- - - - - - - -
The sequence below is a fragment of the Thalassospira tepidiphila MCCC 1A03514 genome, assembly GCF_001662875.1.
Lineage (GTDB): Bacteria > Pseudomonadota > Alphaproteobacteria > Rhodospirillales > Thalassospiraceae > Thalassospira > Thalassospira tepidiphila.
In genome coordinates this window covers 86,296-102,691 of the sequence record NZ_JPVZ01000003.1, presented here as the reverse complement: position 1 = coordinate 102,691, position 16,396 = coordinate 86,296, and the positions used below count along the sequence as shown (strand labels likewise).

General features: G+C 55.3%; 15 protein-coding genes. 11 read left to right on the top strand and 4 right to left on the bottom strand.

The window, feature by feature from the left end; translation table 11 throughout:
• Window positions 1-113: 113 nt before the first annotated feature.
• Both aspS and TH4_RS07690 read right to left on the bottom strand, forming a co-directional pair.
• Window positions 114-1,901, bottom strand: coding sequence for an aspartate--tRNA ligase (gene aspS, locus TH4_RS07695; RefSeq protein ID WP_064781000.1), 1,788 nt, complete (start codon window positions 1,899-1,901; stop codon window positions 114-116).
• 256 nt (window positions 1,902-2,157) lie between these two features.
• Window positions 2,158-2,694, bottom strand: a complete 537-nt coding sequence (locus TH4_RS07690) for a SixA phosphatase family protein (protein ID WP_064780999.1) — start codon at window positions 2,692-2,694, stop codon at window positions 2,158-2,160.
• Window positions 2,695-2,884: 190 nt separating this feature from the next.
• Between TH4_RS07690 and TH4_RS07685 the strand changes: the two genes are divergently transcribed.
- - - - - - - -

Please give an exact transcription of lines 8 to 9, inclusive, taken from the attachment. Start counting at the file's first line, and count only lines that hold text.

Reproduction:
• Window positions 114-1,901, bottom strand: coding sequence for an aspartate--tRNA ligase (gene aspS, locus TH4_RS07695; RefSeq protein ID WP_064781000.1), 1,788 nt, complete (start codon window positions 1,899-1,901; stop codon window positions 114-116).
• 256 nt (window positions 1,902-2,157) lie between these two features.